RSSB calls for a more scientific approach to train seat comfort
UK: The Rail Safety & Standards Board has called for a more scientific approach to measuring train seat comfort, with the aim of developing specifications which manufacturers could use alongside requirements for crashworthiness and fire safety. This would take into account factors including shape, cushioning, material choice, lumbar support, vibration, legroom and the length of the journey.
‘There simply aren’t any reliable industry-approved measures to quantify passenger train seat comfort’, said RSSB’s Senior Human Factors Specialist, Jordan Smith, on February 21. ‘The rail industry wants us to challenge that, by exploring the potential of a new specification which takes full account of the complexity of the human factors involved, and allows owners, suppliers and government procurement teams to efficiently specify and deliver seating in line with passenger comfort.’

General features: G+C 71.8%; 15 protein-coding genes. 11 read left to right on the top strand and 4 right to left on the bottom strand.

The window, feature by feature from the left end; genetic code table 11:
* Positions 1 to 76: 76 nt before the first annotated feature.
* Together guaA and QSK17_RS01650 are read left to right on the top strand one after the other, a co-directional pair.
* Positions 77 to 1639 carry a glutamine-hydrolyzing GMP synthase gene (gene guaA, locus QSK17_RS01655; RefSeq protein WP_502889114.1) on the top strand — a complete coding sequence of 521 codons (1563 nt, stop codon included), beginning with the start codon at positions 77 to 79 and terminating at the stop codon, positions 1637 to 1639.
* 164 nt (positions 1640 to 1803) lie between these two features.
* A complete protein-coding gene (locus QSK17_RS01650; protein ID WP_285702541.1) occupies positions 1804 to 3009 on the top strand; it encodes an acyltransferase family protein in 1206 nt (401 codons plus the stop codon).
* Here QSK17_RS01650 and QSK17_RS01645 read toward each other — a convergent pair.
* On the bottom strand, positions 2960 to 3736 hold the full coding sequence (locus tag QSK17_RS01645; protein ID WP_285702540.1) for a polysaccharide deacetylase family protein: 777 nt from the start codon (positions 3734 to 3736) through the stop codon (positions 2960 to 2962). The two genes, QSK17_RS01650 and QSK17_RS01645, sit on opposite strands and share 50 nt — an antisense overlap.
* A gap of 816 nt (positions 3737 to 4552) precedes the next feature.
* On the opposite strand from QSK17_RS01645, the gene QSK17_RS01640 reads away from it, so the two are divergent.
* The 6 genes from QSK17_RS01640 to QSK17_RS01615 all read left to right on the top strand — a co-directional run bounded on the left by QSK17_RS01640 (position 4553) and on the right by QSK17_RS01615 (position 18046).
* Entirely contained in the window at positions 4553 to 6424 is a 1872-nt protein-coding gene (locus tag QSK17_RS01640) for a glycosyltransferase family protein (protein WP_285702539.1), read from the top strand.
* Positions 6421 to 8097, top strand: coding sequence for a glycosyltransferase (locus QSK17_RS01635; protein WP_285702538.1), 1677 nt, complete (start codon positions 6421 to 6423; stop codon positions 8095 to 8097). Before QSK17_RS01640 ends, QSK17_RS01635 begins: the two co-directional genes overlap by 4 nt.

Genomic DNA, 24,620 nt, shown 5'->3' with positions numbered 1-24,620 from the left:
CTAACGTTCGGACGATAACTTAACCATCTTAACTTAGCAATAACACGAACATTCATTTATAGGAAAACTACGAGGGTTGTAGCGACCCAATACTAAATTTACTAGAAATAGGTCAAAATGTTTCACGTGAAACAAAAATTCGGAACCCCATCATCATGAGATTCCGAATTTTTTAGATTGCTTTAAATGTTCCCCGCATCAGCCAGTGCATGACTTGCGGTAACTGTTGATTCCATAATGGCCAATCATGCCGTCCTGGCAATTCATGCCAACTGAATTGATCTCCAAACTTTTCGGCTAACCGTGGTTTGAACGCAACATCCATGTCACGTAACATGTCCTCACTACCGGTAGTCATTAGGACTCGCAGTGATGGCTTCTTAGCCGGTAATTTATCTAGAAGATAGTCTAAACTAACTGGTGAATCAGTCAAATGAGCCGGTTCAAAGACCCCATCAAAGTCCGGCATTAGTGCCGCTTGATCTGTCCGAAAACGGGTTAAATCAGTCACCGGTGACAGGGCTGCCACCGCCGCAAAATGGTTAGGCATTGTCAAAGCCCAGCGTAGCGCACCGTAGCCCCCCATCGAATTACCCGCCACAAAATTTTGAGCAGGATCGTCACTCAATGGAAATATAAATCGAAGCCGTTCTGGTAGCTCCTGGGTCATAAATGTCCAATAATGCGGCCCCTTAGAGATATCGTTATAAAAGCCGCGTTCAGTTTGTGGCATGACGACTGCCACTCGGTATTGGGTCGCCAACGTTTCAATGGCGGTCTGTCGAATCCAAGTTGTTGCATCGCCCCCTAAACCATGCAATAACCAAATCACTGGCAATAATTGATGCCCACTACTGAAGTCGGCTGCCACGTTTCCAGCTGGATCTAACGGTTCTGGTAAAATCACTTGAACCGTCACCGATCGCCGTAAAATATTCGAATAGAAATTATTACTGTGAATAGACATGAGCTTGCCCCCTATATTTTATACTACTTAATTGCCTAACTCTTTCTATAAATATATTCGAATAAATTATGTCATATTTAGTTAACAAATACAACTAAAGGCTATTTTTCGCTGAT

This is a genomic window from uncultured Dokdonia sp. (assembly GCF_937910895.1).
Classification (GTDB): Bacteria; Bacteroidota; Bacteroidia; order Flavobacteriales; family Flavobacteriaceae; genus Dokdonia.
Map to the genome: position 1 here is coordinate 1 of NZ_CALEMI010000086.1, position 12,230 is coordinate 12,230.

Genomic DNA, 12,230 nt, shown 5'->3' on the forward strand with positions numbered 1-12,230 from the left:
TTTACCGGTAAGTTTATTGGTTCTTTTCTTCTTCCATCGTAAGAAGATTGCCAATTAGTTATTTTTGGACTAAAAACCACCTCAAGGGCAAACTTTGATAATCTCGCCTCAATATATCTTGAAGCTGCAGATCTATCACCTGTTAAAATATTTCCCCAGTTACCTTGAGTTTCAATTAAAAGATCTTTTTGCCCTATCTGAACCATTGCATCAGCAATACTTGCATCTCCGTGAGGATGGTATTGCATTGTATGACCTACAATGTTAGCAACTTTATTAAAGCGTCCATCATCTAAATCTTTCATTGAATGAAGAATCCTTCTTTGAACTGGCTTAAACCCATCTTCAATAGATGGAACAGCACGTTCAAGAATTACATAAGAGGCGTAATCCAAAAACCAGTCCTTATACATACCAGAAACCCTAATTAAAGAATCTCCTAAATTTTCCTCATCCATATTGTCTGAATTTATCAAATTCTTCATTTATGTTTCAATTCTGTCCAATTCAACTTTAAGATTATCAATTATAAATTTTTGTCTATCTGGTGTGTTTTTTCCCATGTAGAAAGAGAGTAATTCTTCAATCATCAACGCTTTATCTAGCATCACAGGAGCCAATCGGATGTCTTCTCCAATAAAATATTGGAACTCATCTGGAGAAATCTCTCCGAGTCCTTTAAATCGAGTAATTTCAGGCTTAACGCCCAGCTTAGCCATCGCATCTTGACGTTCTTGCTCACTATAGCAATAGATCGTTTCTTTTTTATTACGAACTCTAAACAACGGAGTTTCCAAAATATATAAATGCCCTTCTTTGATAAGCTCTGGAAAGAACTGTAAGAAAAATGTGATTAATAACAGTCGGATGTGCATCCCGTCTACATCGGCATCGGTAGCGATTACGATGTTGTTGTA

Stressing that the call was not a response to passenger criticism of the seats which are fitted to Govia Thameslink Railway’s Siemens Class 700 electric multiple-units which were specified and procured by the Department for Transport, RSSB pointed out that it was already managing the Defining the requirements of a seat comfort selection process research project on behalf of the Vehicle-Vehicle Systems Interface Committee and the Seat Comfort Group.